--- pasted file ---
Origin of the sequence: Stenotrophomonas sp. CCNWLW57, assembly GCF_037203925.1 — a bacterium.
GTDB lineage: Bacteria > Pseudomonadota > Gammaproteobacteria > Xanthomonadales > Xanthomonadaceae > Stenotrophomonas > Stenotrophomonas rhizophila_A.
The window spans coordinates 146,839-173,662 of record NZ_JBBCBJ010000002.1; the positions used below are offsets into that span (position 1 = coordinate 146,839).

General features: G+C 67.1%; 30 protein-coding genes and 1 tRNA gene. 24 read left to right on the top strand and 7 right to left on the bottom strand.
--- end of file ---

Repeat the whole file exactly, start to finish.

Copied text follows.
Origin of the sequence: Stenotrophomonas sp. CCNWLW57, assembly GCF_037203925.1 — a bacterium.
GTDB lineage: Bacteria > Pseudomonadota > Gammaproteobacteria > Xanthomonadales > Xanthomonadaceae > Stenotrophomonas > Stenotrophomonas rhizophila_A.
The window spans coordinates 146,839-173,662 of record NZ_JBBCBJ010000002.1; the positions used below are offsets into that span (position 1 = coordinate 146,839).

General features: G+C 67.1%; 30 protein-coding genes and 1 tRNA gene. 24 read left to right on the top strand and 7 right to left on the bottom strand.